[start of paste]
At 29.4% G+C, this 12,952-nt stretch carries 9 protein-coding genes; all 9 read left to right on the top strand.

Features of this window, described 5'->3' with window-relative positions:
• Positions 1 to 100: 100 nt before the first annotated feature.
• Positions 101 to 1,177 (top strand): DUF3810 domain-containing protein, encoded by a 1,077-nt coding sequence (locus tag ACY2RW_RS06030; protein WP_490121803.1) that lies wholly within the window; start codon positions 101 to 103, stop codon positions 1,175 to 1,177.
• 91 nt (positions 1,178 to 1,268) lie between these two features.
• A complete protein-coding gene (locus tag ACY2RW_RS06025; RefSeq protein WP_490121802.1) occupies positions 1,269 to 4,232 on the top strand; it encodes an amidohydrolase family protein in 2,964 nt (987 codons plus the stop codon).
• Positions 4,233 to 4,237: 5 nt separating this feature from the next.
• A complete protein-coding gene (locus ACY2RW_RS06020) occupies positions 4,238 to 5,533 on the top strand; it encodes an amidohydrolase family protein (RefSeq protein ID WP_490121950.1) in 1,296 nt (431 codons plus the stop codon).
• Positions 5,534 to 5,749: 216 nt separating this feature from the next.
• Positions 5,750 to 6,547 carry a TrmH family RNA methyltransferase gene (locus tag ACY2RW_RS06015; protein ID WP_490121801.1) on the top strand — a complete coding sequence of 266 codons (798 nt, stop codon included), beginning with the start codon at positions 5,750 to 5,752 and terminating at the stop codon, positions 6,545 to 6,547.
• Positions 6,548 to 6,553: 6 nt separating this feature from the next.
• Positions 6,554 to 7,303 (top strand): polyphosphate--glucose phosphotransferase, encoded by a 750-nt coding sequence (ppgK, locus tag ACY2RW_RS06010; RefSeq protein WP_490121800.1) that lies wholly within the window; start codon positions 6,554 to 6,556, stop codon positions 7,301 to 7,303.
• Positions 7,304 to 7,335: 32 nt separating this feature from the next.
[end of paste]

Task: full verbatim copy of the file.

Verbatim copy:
At 29.4% G+C, this 12,952-nt stretch carries 9 protein-coding genes; all 9 read left to right on the top strand.

Features of this window, described 5'->3' with window-relative positions:
• Positions 1 to 100: 100 nt before the first annotated feature.
• Positions 101 to 1,177 (top strand): DUF3810 domain-containing protein, encoded by a 1,077-nt coding sequence (locus tag ACY2RW_RS06030; protein WP_490121803.1) that lies wholly within the window; start codon positions 101 to 103, stop codon positions 1,175 to 1,177.
• 91 nt (positions 1,178 to 1,268) lie between these two features.
• A complete protein-coding gene (locus tag ACY2RW_RS06025; RefSeq protein WP_490121802.1) occupies positions 1,269 to 4,232 on the top strand; it encodes an amidohydrolase family protein in 2,964 nt (987 codons plus the stop codon).
• Positions 4,233 to 4,237: 5 nt separating this feature from the next.
• A complete protein-coding gene (locus ACY2RW_RS06020) occupies positions 4,238 to 5,533 on the top strand; it encodes an amidohydrolase family protein (RefSeq protein ID WP_490121950.1) in 1,296 nt (431 codons plus the stop codon).
• Positions 5,534 to 5,749: 216 nt separating this feature from the next.
• Positions 5,750 to 6,547 carry a TrmH family RNA methyltransferase gene (locus tag ACY2RW_RS06015; protein ID WP_490121801.1) on the top strand — a complete coding sequence of 266 codons (798 nt, stop codon included), beginning with the start codon at positions 5,750 to 5,752 and terminating at the stop codon, positions 6,545 to 6,547.
• Positions 6,548 to 6,553: 6 nt separating this feature from the next.
• Positions 6,554 to 7,303 (top strand): polyphosphate--glucose phosphotransferase, encoded by a 750-nt coding sequence (ppgK, locus tag ACY2RW_RS06010; RefSeq protein WP_490121800.1) that lies wholly within the window; start codon positions 6,554 to 6,556, stop codon positions 7,301 to 7,303.
• Positions 7,304 to 7,335: 32 nt separating this feature from the next.